The reason I have gone into so much detail on this point is because the Charlottesville lawsuit was a very important measure. It caused part of the shift by white nationalists off the edge and onto a mainstreaming strategy.

In Boise, Idaho, this past summer, St. Luke’s Hospital sued paramilitarist Ammon Bundy for defamation after he led an armed protest that shut down the hospital. In 2020, Bundy assembled the People’s Rights Network. It grew to more than 40,000 members in a well-defined, well-structured national organization. It has seized on COVID-19 anxiety and cultivated a new network of militia members, preppers, anti-maskers, and anti-vaxxers.

My organization, the IREHR, has monitored and reported on the Peoples Rights Network many times. St. Luke’s Hospital used our president and executive director, Devin Burghart, as an expert witness. And they won over a $50 million verdict.

  1. Third strategy: Relying on government intervention (or on somebody else, anybody else, to do it.) This is the most common form of opposition. Most people sit at home and call the bigots names. They claim to be too busy doing something other than mobilizing their friends or attending a meeting or event. They blame all of it on “the media.” Etc. However, the federal government has actively gone after some of these groups.

There have been more than 1,100 arrests of the January 6 rioters. Most are going to jail; some have been going for a long time.

The federal government’s Justice Department also prosecuted the Oath Keepers militia for seditious conspiracy. They won a guilty verdict. The verdict decapitated the organization and essentially put them out of business. This was the First Time the federal government won a seditious conspiracy verdict against a far-right group. They did not do it during WWII. And they lost again in 1988 when they went after the Aryan Nations wing of movement leaders. But this time they won.

They also won against the Proud Boys. Now, the Proud Boys organization decentralized itself before their trial. As a result, their organization continues to exist. Some state chapters have been moving towards the white nationalists—adopting their form of anti-Semitism and racism. Other chapters have moved closer to the Republican Party. Both are problems.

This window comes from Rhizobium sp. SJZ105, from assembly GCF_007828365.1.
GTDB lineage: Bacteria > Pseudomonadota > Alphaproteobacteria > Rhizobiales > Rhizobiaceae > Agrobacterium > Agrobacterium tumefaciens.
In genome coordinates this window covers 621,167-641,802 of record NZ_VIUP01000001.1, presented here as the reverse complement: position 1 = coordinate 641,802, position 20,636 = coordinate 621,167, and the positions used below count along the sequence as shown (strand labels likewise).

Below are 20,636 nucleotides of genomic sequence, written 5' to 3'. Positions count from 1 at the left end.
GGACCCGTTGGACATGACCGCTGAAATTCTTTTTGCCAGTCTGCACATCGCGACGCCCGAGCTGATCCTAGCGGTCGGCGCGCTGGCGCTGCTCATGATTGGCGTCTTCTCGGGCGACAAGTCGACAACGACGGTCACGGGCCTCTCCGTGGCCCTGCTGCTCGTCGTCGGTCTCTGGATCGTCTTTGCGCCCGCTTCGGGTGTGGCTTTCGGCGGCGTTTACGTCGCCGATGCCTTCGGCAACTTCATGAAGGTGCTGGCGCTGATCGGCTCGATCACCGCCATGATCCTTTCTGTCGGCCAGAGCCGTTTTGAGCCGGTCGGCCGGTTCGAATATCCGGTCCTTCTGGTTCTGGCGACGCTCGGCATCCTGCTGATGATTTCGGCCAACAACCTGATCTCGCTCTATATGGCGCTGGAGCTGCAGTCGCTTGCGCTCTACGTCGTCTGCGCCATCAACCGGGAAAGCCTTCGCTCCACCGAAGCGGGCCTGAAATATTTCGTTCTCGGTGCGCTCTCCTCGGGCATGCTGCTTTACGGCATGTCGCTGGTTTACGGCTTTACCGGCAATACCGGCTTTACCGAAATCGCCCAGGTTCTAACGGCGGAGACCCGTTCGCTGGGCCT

Despite these Justice Department victories, much remains to be done.

MARs and Opposition to MARs

Now, nobody that I know of has talked about how to oppose the MAGA nationalists. They have talked much about how to beat them at the polls. That is, how to get more votes than they do. But no one has talked about how to stop the MAGA from growing, how to stop it from becoming further radicalized to the right, and how to keep from sinking all hope for democracy, equality, and common decency in all life.

However, the danger of the MAGA movement has grown over time, particularly as it has been radicalized and shaped by ideological white supremacists. And we need a strategy to go after their movement.

We need to develop better numbers for the MAGAites. We need to know all of the locations where the MAGAs are interacting with the white supremacists. We need to specifically break those up. Then, go on to break up the MAGAs. That is a lot of work. And we need more.

This country is headed towards a cataclysmic challenge on race. In 20 years, white people will no longer be the majority and will no longer be able to enforce white supremacy by majority rule. Many of the MARs-MAGAs will mistakenly fight against this change.

The stakes could not be higher!

Thank you.

Leonard Zeskind

Author Leonard Zeskind

is founder of IREHR. For almost four decades, he has been a leading authority on white nationalist political and social movements. He is the author of Blood and Politics: The History of White Nationalism from the Margins to the Mainstream, published by Farrar Straus & Giroux in May 2009. [more..]